The Nail that Sticks Up Will Be Hammered Down

I have a confession to make.  Lately, I’ve been in a bit of a heavy, slow, existential crisis.  I realize now that this has been going on for 34 years.  It’s always about gender and sexuality.

When I was a kid, I knew I was different, and other people were able to see it before I was able to see it.  I was not a tomboy…but I was definitely not the perfectly feminine princess child my mother tried to fashion.  When it came to sexuality, I was a total prude because I knew that I wasn’t experiencing things that other people were.  Classmates started calling my heterosexuality into question before I even have a vocabulary to describe how I felt. I realize now that it was my gender they didn’t understand. I didn’t understand it either.  I wore a navy blue corduroy blazer to elementary school.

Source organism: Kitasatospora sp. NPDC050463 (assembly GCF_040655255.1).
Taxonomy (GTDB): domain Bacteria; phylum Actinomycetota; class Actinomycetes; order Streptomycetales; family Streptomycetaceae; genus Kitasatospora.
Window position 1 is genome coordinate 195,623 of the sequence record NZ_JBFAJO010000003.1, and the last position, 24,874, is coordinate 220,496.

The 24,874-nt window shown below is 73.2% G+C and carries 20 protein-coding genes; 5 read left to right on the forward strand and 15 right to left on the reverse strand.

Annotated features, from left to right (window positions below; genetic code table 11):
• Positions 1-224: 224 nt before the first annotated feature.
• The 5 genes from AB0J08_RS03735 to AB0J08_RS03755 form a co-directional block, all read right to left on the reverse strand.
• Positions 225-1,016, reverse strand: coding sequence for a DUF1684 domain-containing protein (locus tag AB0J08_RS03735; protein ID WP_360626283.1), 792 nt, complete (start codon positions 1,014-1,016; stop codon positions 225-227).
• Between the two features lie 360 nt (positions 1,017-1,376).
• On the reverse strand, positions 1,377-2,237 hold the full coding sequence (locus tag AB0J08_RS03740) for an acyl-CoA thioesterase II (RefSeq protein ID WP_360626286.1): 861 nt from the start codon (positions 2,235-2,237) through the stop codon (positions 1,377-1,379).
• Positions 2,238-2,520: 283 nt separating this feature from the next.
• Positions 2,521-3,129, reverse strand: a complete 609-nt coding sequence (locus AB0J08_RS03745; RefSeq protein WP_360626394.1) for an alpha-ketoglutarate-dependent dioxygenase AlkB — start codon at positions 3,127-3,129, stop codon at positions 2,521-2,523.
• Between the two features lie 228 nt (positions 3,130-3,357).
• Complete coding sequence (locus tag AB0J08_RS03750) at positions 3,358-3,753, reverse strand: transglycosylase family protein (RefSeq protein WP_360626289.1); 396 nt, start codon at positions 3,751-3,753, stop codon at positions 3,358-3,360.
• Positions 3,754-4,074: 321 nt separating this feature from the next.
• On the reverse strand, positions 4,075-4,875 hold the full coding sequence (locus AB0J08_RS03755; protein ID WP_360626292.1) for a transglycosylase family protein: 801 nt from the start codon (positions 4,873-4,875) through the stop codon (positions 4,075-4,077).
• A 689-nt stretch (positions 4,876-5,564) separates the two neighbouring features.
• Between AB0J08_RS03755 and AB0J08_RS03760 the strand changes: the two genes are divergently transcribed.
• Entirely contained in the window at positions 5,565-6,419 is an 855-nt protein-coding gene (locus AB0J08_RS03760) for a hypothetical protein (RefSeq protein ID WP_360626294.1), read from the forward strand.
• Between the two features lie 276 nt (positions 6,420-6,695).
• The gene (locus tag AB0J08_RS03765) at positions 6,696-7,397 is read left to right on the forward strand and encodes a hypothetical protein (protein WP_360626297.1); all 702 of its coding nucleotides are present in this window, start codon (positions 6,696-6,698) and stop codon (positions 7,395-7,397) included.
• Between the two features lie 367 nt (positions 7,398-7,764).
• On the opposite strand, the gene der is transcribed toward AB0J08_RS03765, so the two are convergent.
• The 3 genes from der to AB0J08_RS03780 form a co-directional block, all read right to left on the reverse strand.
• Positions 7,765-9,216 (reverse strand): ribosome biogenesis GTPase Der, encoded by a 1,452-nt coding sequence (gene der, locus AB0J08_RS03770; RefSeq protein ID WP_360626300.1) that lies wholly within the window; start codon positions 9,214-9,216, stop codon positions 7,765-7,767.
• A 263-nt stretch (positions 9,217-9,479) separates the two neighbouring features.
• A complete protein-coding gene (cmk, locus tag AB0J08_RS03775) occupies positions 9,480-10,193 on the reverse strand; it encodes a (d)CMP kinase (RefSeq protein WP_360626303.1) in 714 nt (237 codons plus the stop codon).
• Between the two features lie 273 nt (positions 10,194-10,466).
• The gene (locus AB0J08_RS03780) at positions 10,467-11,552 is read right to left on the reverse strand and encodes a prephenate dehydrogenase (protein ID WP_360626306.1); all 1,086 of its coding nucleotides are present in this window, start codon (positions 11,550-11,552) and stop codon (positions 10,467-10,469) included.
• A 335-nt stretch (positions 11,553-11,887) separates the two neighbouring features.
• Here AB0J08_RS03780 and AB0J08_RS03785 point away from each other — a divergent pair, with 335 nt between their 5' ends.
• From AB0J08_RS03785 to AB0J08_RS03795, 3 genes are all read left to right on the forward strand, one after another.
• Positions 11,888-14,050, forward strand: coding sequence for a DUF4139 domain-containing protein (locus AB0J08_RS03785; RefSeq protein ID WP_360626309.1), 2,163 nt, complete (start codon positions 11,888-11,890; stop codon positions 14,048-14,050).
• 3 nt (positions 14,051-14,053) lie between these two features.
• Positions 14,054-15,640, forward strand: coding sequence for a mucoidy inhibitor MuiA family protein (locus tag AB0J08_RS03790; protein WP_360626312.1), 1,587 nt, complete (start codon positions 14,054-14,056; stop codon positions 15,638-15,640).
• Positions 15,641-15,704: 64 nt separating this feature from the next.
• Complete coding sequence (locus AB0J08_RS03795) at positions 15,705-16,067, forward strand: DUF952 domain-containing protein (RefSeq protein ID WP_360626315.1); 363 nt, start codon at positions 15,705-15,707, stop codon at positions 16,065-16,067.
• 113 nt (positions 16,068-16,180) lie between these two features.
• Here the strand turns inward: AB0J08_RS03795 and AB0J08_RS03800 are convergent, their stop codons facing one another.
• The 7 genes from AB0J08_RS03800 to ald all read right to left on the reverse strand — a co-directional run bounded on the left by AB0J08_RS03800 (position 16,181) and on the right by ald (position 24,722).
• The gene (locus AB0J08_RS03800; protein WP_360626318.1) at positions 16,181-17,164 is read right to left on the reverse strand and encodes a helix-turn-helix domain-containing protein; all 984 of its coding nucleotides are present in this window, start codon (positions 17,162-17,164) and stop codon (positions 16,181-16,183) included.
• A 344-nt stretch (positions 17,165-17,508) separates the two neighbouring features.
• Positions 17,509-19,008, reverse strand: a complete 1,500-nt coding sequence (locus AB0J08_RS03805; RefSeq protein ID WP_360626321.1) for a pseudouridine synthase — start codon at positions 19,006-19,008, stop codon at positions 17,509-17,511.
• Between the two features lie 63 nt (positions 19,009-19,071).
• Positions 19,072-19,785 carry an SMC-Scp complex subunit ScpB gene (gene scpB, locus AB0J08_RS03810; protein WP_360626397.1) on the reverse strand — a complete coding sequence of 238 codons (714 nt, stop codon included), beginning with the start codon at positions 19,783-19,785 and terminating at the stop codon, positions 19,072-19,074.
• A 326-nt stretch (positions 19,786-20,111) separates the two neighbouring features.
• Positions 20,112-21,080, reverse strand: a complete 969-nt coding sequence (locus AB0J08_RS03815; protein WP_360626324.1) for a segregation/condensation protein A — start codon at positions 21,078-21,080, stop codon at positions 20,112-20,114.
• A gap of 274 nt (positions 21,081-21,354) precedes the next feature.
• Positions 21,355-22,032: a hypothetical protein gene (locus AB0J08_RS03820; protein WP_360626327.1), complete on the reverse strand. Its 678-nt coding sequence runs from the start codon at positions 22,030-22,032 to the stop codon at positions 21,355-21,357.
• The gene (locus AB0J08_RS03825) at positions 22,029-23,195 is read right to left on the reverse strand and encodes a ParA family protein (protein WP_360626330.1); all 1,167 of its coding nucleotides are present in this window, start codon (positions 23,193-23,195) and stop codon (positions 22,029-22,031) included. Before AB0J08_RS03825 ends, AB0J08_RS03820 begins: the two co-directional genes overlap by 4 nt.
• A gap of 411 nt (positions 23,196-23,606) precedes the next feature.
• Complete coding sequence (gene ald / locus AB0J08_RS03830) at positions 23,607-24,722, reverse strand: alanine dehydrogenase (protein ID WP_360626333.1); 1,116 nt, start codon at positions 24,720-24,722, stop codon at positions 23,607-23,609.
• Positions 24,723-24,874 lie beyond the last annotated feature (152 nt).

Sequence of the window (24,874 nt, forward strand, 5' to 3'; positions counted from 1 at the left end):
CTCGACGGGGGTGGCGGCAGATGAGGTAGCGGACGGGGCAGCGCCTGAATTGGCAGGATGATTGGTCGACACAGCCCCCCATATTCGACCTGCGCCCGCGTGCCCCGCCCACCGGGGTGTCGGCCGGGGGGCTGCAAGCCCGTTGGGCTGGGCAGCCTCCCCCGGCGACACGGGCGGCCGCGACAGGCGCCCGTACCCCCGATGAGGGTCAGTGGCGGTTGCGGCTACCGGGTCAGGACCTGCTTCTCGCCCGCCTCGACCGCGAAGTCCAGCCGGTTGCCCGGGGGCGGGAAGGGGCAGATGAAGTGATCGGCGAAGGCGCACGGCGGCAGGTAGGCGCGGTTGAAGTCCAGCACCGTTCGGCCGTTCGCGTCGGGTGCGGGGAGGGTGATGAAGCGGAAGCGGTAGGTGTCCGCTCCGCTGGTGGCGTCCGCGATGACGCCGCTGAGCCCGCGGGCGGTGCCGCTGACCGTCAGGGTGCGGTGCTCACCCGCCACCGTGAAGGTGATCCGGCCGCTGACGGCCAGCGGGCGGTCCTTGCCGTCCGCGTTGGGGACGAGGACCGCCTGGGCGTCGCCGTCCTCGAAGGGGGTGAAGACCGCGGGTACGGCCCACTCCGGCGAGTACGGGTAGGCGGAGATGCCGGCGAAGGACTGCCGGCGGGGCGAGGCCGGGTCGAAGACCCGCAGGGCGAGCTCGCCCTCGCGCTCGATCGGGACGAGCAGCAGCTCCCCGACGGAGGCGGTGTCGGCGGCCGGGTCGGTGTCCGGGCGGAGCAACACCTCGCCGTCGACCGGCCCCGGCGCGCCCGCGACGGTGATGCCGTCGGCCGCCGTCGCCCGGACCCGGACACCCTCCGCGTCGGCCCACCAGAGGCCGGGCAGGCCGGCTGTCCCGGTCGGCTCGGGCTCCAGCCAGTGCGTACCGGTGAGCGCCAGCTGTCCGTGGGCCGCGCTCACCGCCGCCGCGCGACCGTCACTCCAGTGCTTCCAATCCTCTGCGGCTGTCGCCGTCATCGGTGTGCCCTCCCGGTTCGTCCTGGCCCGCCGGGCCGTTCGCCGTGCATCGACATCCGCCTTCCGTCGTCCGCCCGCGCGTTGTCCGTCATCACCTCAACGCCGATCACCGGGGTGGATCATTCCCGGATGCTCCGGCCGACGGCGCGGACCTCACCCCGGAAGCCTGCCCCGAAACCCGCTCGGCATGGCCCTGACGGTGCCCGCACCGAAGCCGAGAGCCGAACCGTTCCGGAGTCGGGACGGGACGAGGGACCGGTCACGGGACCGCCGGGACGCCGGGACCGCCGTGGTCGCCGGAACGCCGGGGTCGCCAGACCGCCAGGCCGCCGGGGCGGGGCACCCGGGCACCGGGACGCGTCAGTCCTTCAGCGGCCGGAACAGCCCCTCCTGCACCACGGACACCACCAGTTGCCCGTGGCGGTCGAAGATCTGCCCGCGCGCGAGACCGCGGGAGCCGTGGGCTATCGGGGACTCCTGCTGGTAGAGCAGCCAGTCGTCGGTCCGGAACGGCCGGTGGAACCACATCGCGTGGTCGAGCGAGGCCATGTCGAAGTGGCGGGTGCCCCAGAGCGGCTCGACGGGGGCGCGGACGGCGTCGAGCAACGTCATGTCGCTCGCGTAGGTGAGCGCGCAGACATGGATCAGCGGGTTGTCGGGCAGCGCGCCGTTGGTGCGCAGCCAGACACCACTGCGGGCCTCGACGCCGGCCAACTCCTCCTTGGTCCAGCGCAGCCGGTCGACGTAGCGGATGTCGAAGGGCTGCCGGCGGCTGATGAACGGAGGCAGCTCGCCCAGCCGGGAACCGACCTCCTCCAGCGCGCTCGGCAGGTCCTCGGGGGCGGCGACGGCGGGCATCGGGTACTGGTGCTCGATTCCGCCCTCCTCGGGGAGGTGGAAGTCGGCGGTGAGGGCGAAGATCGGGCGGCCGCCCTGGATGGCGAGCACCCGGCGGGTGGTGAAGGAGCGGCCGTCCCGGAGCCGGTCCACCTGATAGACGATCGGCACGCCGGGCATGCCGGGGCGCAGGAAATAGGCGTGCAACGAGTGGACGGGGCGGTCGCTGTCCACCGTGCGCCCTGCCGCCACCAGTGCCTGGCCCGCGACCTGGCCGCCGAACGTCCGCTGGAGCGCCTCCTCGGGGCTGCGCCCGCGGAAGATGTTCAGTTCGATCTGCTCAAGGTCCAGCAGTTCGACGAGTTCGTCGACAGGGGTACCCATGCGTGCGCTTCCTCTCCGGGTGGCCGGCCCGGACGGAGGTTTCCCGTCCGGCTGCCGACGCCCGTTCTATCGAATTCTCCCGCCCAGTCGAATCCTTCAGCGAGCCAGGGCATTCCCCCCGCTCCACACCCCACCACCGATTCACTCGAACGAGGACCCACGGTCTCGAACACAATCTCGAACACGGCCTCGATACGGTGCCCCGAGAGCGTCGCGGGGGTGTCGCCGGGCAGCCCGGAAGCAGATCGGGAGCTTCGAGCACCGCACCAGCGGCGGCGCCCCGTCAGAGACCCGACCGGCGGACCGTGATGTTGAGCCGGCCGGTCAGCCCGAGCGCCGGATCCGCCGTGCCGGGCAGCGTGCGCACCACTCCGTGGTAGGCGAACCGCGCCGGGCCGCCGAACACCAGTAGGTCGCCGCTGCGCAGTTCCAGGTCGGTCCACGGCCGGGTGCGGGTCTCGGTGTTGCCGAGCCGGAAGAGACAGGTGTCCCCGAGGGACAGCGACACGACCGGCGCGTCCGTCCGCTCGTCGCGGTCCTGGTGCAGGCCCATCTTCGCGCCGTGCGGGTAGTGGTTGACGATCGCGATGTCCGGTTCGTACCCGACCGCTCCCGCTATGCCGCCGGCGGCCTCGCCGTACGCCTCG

sexuality was terrifying too– in my early adolescence, when peers would play a game like spin the bottle, i’d run for the hills.  I didn’t play spin the bottle until I was over 30.

I spent years trying to be something I wasn’t, and when I finally first embraced the word butch,  I started to breathe better.  Every single day, I still feel pressure from outside forces to be hammered down into something more palatable, more acceptable.  And I have chosen to resist.


I believe that gender is a social construct— I was not born a woman, but I was born female.  The social construction of gender is so woven into my experience of culture, perception, my own existence that thinking about it makes me feel as though I am in The Matrix.  I choose to deconstruct gender because I am certain that it’s a fiction, formed from discursive power.   I choose to deconstruct how I feel about my gender, explain how I experience my own gender, defend the choices of words I use to describe my gender.

This would be so much easier to explain in three dimensions… I’d be able to pick up the piles and move them around, show you what I’m trying to say, but I don’t think that I know how to do that either.